Mars spacecraft reveals violent event on biggest volcano in solar system

The Red Planet wasn't always so quiet.
By Mark Kaufman  on 
Evidence of a catastrophic landslide on the bottom portion of the giant Martian volcano Olympus Mons.
Evidence of a catastrophic landslide on the bottom portion of the giant Martian volcano Olympus Mons. Credit: ESA / DLR / FU Berlin / CC BY-SA 3.0 IGO

A spacecraft orbiting Mars has captured evidence of the Red Planet's dramatic past.

The European Space Agency's (ESA) Mars Express orbiter captured new images of the largest volcano in our solar system, Olympus Mons, focusing on a "rumpled," tortured region of the mountain's outskirts called Lycus Sulci.

Olympus Mons — two and a half times taller than Mount Everest — is encircled by "aureoles" of Martian rock and soil, which is clear evidence of ancient, colossal landslides. What could have triggered such large-scale events? Molten lava once poured down (and formed) the Arizona-sized volcano, which hasn't erupted in some 25 million years. This lava, the ESA explains, melted Martian ice in the bedrock below, destabilizing the volcano's outer rim. Great masses of this rock then broke off.

"This collapse came in the form of huge rockfalls and landslides, which slipped downwards and spread widely across the surrounding plains," the space agency said.

In the first image below, you can see the rippled portion of Olympus Mons' outskirts captured by the Mars Express Orbiter.

In this satellite image, the inner white box shows the newly viewed areas of the feature Lycus Sulci.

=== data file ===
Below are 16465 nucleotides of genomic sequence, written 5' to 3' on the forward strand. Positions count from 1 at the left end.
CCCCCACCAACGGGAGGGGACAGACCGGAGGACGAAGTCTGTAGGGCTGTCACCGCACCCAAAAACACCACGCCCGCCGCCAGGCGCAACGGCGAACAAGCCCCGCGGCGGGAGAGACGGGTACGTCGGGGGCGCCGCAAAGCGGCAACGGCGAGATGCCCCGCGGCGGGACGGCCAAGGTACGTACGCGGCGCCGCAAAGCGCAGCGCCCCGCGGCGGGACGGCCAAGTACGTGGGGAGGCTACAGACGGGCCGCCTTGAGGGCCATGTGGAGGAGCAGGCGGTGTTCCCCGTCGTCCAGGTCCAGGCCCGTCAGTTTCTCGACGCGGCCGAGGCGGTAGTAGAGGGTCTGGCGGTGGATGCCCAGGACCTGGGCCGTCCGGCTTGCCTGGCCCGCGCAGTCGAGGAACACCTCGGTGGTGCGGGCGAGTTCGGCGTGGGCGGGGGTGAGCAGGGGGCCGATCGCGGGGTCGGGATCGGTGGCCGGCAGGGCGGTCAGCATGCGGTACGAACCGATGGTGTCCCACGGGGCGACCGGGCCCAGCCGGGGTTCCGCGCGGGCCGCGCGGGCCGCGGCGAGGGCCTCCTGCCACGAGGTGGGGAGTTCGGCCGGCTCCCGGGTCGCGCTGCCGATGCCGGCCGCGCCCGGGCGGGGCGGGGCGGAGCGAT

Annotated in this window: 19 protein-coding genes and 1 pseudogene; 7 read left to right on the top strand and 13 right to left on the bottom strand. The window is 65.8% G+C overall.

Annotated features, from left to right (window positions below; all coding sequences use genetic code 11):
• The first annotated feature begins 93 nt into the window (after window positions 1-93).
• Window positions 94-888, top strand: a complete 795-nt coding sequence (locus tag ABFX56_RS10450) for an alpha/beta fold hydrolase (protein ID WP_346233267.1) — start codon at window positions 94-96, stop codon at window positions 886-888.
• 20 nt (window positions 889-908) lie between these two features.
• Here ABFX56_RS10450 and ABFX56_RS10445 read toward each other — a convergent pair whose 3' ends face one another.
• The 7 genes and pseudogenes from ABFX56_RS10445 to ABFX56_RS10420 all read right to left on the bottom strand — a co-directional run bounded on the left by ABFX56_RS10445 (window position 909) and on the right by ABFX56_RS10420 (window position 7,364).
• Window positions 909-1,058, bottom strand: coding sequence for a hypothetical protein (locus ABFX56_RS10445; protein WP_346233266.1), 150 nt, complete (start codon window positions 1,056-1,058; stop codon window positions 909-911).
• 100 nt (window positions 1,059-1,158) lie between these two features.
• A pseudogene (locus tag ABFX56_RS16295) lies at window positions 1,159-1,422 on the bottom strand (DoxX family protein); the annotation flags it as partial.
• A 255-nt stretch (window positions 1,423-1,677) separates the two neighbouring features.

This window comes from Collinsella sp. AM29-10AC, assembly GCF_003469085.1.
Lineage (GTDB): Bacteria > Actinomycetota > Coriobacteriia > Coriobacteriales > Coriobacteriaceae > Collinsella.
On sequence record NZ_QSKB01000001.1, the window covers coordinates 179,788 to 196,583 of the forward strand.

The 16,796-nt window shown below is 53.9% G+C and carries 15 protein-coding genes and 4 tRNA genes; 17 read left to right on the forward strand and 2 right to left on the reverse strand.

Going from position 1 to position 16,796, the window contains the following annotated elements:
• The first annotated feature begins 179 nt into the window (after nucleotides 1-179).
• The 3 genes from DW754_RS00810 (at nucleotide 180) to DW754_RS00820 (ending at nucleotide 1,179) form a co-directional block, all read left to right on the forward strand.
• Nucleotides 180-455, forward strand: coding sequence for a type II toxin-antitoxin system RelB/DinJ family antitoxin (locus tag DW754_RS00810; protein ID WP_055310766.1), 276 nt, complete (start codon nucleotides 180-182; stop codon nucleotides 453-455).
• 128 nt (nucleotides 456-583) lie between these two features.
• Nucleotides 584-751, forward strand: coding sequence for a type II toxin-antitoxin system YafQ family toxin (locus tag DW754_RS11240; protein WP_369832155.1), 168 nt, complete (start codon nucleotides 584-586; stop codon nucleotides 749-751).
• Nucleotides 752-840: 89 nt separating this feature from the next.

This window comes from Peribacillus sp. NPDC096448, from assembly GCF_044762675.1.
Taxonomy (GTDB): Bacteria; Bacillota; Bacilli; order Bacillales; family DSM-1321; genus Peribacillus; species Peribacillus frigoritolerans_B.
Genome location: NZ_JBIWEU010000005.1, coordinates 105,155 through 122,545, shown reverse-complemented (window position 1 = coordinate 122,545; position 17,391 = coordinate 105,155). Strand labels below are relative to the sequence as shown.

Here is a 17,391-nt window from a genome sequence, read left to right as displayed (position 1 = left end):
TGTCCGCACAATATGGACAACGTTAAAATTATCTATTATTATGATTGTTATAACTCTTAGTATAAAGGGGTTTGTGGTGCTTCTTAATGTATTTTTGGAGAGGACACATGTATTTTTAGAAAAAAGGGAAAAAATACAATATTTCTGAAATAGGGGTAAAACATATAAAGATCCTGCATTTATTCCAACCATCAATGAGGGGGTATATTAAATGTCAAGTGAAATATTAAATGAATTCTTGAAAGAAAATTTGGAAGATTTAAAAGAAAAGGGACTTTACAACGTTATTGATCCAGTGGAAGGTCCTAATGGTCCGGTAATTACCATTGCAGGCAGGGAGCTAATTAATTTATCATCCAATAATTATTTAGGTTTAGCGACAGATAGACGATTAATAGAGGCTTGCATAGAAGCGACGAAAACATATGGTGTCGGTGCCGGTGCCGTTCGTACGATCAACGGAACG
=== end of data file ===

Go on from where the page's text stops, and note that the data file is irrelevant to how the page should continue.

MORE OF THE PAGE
In this satellite image, the inner white box shows the newly viewed areas of the feature Lycus Sulci. Credit: NASA / MGS / MOLA Science Team

The second image shows an "oblique perspective view of Lycus Sulci," a view generated by the newly imaged areas combined with the agency's digital terrain model, creating a high-resolution image of this unique Martian feature.

The final image reveals two different landslides captured by the ESA’s Mars Express spacecraft, often orbiting over 185 miles above the planet.

The tortured badlands of Lycus Sulci.
The tortured badlands of Lycus Sulci. Credit: ESA / DLR / FU Berlin / CC BY-SA 3.0 IGO
The two massive landslide deposits captured by the Mars Express orbiter.
The two massive landslide deposits captured by the Mars Express orbiter. Credit: ESA / DLR / FU Berlin / CC BY-SA 3.0 IGO

Such massive landslides can be hundreds of meters, or yards, thick. "However, for this behemoth, which saw multiple colossal and overlapping collapses, they can be up to two kilometres [over 1 mile] thick," the space agency noted.

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Today, Mars is a much quieter desert. There's no active lava flowing on the surface, but, perhaps a few hundred thousand years ago or less, lava may have oozed up near the surface. What's more, relatively huge quakes still hit Mars from time to time: The welling up of Martian magma may have stressed the ground in places, triggering temblors.

Long ago, when water also ran over the Martian surface, it's possible the planet supported primitive microbial life, the type NASA's car-sized rovers are hunting for in the arid Mars desert.

Mashable Image
Mark Kaufman

Mark is an award-winning journalist and the science editor at Mashable. After communicating science as a ranger with the National Park Service, he began a reporting career after seeing the extraordinary value in educating the public about the happenings in earth sciences, space, biodiversity, health, and beyond. 

You can reach Mark at [email protected].


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